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By James Pruitt, Senior Staff Writer

Choosing the Wrong Metrics of Success

Consider the industry and market. Many businesses are seasonal, especially in the eCommerce field. Short-term measurements may hold limited relevance for long-term success. In addition to sales revenue, important considerations may include customer satisfaction, customer turnover, customer engagement, and the cost of acquiring new clients. Feedback from customers may prove just as useful for long-term growth as raw numbers reflecting factors such as sales revenue.

Remember the bottom line. Metrics such as site views are a good sign, but don’t let your head puff up until you’ve seen the end rewards. Beyond tactics such as “search engine optimization,” businesses should flesh out their intelligence with a multidimensional approach that provides multiple perspectives and can better develop strategies for the future.

Plan for a Reasonable Balance Between Supply and Demand

In the initial excitement of contract negotiation, business owners might overestimate demand for their projects. Wise entrepreneurs take baby steps while wading through the planning phase. The time for a deeper plunge is after a realistic assessment of product demand. Only after meeting demand becomes a challenge in itself should a new business expand its initial investment.

Too much product at the outset complicates a website, adds to maintenance costs, and wastes the original investment.

Work Out Sales Promotion Strategies in the Early Stages

New business owners can also go overboard with their initial advertising. Remember to carefully ponder sales promotions, and tailor them to your company’s goals. Some business managers can dump money into advertising that can misfire, even harming brand image or simply wasting resources.

A tasteless, spammy, or annoying sales promotion does no one favors. Neither do wasteful practices such as carelessly executed free sample campaigns. Remember that ads should take advantage of the right time, place, and style to effectively influence potential clientele.

Prioritize Wise Contract Negotiation

Irrational optimism can doom new companies. Small business owners need to put together contracts with the worst possible outcomes in mind. Human nature tends to assume everything will go smoothly, but the inevitable snags often pop up unexpectedly. Veteran business owners should pour over contracts with a fine-tooth comb with an eye toward the life of a contract rather than the bare minimums and the foreseeable future.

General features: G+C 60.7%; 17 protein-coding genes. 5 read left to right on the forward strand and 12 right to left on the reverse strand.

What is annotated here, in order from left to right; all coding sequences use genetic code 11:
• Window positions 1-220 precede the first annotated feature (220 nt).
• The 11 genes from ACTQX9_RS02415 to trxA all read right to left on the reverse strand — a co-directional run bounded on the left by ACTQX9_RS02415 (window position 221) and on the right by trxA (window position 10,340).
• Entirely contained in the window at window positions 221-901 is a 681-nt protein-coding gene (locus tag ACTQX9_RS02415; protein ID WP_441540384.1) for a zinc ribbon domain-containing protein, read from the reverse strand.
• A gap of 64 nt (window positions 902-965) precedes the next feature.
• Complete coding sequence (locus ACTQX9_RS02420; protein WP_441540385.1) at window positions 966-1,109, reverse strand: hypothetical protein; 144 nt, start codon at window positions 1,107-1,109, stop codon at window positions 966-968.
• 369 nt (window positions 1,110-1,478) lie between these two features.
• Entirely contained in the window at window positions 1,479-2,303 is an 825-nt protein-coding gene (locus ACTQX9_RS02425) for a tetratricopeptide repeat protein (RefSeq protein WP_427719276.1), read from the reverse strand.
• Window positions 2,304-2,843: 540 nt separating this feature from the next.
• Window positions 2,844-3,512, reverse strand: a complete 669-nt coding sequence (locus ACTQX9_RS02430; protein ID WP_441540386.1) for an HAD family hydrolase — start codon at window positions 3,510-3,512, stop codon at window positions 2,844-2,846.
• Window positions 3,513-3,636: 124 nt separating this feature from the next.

Careless Choice of Advertising Partners

Remember that you have as much of a right to choose your advertisers as they to choose you. Advertisers need to stay relevant, ethical, and lucrative. Advertisements should stay interesting and tasteful. In other words, new business owners should maintain self-respect and not get carried away in the excitement of finally receiving sponsorship.

Consider Effective Customer Contact Strategies

Email lists can provide a free method to reach prospects on demand. Remember to form these lists quickly, efficiently, and ethically. When soliciting contact information, make sure to obtain a full profile of the customer’s interests, goals, and potential. Effective customer contact lists can save a fortune in advertising later.


Ecommerce presents its own set of risks. Without careful contemplation, Veteran Business Owners can go overboard in the wrong direction at the outset, in ways that can quickly deplete resources. The remote nature of the online customer relationship amplifies these. Careful, realistic, and multidimensional feedback and planning can effectively prepare for success in the modern, largely internet-based economy.

VAMBOA, the Veterans and Military Business Owners Association hope that this article has not only been valuable but provided some unique perspective.  We work hard to bring you important, positive, helpful, and timely information and are the “go-to” online venue for Veteran and Military Business Owners.  VAMBOA is a non-profit trade association.   We do not charge members any dues or fees and members can also use our seal on their collateral and website.   If you are not yet a member, you can register here:

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